LGBT rights have been a major topic of public discussion in the last decade. The recent Supreme Court decision to allow same-sex marriage in all 50 states is an important change. While some states like Florida and New Hampshire explicitly prohibit gay men and lesbian women from adopting children, more than 22 other states allow it, citing evolving social science research that proves same-sex couples provide the same level of care to children as heterosexual couples. Fortunately, Pennsylvania is one of the 22 states that understand all children deserve a loving home and that LGBT parents are equally able to provide a warm and stable home as straight parents.
In Pennsylvania, a potential adoptive parent’s sexual orientation cannot be grounds for refusing an adoption. No scientific evidence exists that same-sex couples are unfit to be parents, and as many as six to 14 million children in the United States currently live with at least one gay parent.
Home environments with same-sex parents are just as likely to provide acceptable support for a child’s development as heterosexual parents. Sexual orientation does not influence parenting skills, and children derive role models from countless adults and relatives they meet. Having a male father figure and a female mother figure is not a prerequisite for a healthy upbringing. Children of same-sex parents face no disadvantages compared to children of opposite-sex parents.
The Adoption Crisis in the U.S.
There are about half a million children in the foster care system of the United States, and 100,000 of them require adoption. However, adoptive parents only adopted about 20% of this number last year. This means there is many children stuck in the foster care system, and some of them can move between temporary homes until they reach 18. This increases the risk of children engaging in substance abuse, criminal behavior, and developing personality disorders and learning disabilities.
Due to the staggering number of children left to languish in the national foster care system, adoption policies have grown more inclusive over recent years. Many child welfare agencies have adjusted their policies to allow for single or married homosexual parents to adopt children. Ultimately, the child welfare system adheres to a doctrine of operating “in the best interests of the child,” and the sexual orientation of prospective parents is no longer an exclusionary factor. Many child welfare systems throughout the U.S. now recognize the fact that same-sex parents can provide the same kind of loving and nurturing environment as heterosexual couples.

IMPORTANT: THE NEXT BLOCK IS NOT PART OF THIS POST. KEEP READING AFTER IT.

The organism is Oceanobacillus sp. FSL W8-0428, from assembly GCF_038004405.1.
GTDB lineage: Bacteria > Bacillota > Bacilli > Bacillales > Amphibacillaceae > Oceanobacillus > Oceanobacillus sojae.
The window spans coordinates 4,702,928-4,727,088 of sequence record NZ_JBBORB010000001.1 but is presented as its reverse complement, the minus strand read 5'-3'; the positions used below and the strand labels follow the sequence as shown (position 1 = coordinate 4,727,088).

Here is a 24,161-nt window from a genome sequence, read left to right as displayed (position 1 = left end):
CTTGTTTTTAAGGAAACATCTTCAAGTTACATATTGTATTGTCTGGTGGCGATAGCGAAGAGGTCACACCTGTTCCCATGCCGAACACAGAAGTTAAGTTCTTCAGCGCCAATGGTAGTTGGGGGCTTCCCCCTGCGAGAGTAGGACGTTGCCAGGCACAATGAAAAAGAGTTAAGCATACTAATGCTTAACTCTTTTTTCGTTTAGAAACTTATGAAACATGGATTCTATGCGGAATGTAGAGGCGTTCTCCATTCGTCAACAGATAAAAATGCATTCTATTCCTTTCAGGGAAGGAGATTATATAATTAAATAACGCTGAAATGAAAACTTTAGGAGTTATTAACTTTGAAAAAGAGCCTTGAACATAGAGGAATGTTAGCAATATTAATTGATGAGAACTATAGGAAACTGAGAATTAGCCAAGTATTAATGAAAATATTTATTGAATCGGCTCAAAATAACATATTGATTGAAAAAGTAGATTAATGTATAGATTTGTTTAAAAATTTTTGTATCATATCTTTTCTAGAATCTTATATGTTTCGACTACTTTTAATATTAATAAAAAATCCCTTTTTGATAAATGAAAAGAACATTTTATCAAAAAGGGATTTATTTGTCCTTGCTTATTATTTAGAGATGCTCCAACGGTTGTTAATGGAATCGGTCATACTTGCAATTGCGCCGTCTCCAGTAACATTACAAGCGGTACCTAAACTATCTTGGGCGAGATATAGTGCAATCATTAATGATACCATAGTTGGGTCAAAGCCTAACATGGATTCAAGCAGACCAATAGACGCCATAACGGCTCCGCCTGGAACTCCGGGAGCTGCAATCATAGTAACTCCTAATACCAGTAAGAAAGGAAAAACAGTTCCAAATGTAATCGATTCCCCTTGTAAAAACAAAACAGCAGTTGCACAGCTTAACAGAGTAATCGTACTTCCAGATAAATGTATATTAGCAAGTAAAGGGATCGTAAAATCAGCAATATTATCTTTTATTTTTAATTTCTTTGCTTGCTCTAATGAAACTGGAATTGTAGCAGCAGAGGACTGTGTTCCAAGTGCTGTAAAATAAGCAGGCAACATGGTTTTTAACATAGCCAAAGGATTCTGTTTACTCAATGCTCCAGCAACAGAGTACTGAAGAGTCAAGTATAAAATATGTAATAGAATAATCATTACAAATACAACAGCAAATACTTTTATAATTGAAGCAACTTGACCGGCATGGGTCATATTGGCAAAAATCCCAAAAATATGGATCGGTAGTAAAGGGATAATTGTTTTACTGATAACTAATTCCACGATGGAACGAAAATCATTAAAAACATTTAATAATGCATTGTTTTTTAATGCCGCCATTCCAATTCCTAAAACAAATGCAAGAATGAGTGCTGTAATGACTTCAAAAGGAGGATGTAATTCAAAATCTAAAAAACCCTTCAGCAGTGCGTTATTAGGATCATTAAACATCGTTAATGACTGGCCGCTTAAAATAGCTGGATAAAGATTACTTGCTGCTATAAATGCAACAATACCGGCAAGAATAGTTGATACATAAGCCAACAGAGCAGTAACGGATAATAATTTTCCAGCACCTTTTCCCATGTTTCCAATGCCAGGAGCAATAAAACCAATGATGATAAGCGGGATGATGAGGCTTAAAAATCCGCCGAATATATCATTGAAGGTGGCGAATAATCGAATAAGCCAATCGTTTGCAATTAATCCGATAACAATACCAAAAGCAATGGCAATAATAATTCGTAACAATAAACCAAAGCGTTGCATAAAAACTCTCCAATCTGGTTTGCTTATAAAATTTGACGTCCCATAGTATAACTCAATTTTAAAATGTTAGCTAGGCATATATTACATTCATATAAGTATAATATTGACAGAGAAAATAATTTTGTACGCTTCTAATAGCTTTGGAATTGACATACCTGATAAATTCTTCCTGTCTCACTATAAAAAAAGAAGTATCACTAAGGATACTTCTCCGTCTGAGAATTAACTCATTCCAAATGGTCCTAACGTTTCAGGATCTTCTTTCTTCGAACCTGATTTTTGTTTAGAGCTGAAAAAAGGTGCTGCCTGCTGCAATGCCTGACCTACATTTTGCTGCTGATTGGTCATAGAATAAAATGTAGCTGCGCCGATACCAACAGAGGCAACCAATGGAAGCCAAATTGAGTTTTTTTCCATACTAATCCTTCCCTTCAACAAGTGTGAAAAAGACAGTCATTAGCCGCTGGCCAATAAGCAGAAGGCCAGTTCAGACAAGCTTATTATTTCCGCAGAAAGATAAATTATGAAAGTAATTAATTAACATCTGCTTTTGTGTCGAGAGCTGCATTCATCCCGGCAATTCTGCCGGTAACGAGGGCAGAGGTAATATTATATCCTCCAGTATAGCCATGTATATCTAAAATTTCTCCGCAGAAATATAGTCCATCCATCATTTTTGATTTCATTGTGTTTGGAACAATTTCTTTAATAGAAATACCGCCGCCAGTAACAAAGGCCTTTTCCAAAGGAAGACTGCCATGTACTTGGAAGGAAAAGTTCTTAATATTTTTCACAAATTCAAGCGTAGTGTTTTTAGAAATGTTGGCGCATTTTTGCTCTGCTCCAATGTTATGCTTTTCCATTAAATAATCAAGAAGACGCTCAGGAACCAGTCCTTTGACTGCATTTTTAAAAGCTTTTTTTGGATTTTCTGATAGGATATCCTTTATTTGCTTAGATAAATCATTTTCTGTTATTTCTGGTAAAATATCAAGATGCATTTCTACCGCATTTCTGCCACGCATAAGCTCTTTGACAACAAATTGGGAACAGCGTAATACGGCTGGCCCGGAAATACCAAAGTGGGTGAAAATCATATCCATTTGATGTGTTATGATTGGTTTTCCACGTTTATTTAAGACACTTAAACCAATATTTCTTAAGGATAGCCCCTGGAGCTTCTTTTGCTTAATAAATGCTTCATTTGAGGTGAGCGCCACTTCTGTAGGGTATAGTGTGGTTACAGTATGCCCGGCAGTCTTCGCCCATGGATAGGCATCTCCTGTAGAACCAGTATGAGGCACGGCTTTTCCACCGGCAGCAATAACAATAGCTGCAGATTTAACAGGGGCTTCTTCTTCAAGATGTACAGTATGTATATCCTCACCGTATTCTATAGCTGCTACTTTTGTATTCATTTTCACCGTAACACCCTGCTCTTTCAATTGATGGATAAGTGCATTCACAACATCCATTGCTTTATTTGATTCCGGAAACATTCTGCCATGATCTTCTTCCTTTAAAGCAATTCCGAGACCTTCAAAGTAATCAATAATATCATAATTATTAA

LGBT Adoption in PA
Single LGBT individuals in Pennsylvania may petition to adopt, and the child welfare system may not deny a petition solely based on the petitioner’s sexual orientation. Same-sex couples may also petition to jointly adopt in PA, and a same-sex partner may adopt the biological child of his or her partner from a past relationship or marriage. These provisions allow for same-sex couples to either adopt a child from the foster care system or legally adopt a child from a previous relationship with the same-sex parents as the legal and physical custodians of the child.
It’s important to remember that if a same-sex couple arranges for a surrogate or gestational carrier, or one of the partners conceives through assisted reproduction medicine, they must still apply for adoption. Without a legitimate adoption, the biological parents could still contest for custody, and could very likely win with such a petition. Unmarried same-sex couples also have the option to petition to jointly adopt without marrying.
If you have questions about adoption in PA as an LGBT parent, a family law attorney can be a tremendous help. Your attorney can not only ensure you meet the legal criteria for adoption in PA but also manage the paperwork and petitioning process to help the adoption go smoothly.